Вы находитесь на странице: 1из 13

’eculiar Tales - Stories To Freak People Out a

Do you want to genuinely unsettle people with iii


a performanCe? Then you needrthis!

Peculiar Tales is a set of creepy and mysterious __


.

'
photos that enable you to perform some incredibly
'

“if
"

odd magic and mentalism. This accompanyings‘


booklet fully explains thetricks, the methods


-and the stories. There are eight stories in total.


There is also a primer on the best way to
perform this type of material.

Some of the tricks use multiple photos, some use we:


,just one. Some are perfect for walkaround gigs
whilst others are best saved for those times
when you REALLY want to mess with
someone's head and‘leave them with"
an image they will never forget.

All of them are practical, foolingan‘d .

somewhat grotesque...
Pecufiar
Tales

Copyright © 2016 by Mark Elsdon.


All Rights Reserved.
Do not copy it, do not scan it, do not upload it. Thank you.
More Elsdon goodies are available at: http://elsdon.blogspot.co.uk/
Introduction: Background:
Many thanks for buying this booklet of strange stories, peculiar tales. This is the
third mentalism/storytelling hybrid have released, following on from An Endless
I Over the last decade or so have come to fully understand and appreciate the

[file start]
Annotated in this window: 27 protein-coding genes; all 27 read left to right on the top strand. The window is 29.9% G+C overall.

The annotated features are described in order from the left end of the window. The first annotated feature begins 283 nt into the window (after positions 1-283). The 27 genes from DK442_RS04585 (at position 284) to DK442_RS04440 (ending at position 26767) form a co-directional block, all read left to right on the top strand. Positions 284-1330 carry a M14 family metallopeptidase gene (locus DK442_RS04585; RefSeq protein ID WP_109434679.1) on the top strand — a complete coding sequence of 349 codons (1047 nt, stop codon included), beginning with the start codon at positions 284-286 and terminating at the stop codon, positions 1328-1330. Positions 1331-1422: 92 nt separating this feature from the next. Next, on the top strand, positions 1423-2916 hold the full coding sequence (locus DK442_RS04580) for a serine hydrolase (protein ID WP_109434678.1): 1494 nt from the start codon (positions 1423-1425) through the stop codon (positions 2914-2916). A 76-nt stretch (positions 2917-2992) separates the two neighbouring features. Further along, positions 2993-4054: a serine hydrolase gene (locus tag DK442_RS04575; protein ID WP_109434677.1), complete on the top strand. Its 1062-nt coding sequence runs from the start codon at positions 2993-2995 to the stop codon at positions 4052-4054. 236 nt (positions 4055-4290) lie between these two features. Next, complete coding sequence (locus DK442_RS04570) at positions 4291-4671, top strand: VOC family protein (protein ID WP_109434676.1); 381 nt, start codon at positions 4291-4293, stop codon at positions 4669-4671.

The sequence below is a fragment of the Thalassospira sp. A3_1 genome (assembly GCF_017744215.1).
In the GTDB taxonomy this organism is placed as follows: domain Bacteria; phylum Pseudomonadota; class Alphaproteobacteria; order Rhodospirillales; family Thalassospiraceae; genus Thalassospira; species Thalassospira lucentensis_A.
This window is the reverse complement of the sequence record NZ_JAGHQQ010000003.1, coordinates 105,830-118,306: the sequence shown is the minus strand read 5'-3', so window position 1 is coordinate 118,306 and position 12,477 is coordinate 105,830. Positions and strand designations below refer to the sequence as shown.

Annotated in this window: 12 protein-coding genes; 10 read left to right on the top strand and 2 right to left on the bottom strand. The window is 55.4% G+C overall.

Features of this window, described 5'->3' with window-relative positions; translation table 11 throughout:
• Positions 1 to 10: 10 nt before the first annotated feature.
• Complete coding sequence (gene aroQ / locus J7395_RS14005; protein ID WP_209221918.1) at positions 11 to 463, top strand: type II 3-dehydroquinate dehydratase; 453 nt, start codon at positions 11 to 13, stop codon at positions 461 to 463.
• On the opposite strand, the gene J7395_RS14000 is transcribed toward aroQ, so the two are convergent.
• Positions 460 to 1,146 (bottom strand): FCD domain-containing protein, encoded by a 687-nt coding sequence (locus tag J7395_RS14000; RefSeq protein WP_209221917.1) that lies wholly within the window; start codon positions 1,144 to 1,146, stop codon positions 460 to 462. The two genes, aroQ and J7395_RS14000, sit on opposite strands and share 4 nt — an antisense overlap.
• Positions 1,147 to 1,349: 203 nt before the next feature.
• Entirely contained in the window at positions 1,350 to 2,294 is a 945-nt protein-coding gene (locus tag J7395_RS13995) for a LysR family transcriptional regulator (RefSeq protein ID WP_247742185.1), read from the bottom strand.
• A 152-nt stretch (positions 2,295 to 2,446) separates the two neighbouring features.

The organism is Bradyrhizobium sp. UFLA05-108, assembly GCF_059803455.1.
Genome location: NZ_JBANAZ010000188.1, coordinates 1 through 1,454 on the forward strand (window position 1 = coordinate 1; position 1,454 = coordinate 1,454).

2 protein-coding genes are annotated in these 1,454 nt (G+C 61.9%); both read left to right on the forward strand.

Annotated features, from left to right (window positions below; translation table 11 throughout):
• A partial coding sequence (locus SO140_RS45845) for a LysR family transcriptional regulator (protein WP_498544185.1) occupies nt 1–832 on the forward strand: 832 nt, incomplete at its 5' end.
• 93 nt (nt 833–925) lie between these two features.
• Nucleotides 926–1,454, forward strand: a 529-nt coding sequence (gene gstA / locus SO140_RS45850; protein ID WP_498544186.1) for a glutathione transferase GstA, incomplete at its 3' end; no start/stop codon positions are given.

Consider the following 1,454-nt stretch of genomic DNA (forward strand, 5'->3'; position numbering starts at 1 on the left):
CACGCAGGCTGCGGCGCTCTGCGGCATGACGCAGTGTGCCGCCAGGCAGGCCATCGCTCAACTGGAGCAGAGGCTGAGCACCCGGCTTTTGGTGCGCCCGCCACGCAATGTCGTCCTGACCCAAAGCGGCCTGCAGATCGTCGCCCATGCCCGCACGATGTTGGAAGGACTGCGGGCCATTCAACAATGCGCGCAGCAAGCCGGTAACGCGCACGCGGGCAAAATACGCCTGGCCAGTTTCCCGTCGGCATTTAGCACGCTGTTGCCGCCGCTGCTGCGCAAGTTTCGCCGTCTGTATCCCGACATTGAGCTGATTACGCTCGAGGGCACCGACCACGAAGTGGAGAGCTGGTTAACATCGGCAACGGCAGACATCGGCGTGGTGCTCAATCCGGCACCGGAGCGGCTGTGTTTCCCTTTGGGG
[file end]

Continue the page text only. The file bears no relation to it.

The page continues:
I

incredible power of stories and the impact they can have on the people who hear
Journey and Lost & Found. love this kind of material and find that audiences do
I

too. them. Previously, had always liked the idea of telling a story with a magic- or
I

mentalism-based ending and had thoroughly enjoyed reading the work of Gene
This type of material is quite the opposite of what almost all professional Poinc, Punx, Christian Chelman, Brother Shadow and many others. The problem
performers would class as ’worker material’; it needs time to be performed and was that a lot of the pieces read were firmly rooted in the world of bizarre magic,
I

which from the vantage point of the sawy, cynical, digital 21‘t Century made them
space to breath, it needs the audience to pay full attention and feel involved and it
is decidedly non-visual from a magic point of view. seem rather melodramatic at best and totally ridiculous at worst.

Nevertheless, for the right audience it can create a huge impact. And then sometime in the mid—19905 met Jim Critchlow. His approach to telling
I

stories, and incorporating those stories in to some kind of magic or mentalism


Please read this booklet thoroughly before you perform any of this material. effect felt more real and natural than anything had previously encountered.
I

There is a specific mind-set you need to be in for these pieces to fulfil their
At around the same time was starting to become very interested in ways to create
potential and only by fully absorbing all the informationoffered herein will you be
I

able to get into this mind-set. a 'performance’ rather than just doing a trick. Ultimately this has led me to a very
specific way of performing magic and mentalism where all my material feels very
immeasurably if you view each of these pieces as stories, rather
It will help you real and grounded because it is all genuinely based on experiences I’ve had, people